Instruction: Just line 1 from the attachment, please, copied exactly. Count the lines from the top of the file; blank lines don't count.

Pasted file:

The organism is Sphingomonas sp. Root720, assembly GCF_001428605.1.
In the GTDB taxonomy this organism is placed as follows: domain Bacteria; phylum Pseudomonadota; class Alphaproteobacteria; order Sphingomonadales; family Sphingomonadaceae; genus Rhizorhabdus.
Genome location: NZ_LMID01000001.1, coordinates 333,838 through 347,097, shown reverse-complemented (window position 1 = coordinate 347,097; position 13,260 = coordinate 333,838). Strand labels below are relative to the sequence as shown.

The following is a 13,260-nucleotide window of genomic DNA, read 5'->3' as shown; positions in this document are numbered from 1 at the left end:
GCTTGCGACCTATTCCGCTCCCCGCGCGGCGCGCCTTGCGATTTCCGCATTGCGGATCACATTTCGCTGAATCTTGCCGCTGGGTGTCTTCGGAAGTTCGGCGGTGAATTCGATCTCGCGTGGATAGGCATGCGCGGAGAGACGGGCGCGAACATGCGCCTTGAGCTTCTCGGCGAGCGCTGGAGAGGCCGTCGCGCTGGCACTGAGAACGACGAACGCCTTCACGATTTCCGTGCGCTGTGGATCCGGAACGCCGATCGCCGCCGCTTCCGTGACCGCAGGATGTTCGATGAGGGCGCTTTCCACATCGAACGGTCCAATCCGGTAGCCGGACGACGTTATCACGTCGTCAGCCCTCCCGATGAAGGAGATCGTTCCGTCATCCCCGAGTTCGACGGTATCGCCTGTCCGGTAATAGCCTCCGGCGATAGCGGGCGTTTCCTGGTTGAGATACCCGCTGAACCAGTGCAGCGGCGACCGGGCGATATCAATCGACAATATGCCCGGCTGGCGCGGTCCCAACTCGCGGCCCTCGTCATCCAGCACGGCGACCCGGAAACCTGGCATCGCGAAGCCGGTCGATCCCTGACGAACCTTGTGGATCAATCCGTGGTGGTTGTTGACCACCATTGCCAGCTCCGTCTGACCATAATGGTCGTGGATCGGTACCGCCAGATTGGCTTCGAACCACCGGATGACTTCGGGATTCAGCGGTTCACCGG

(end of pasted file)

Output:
The organism is Sphingomonas sp. Root720, assembly GCF_001428605.1.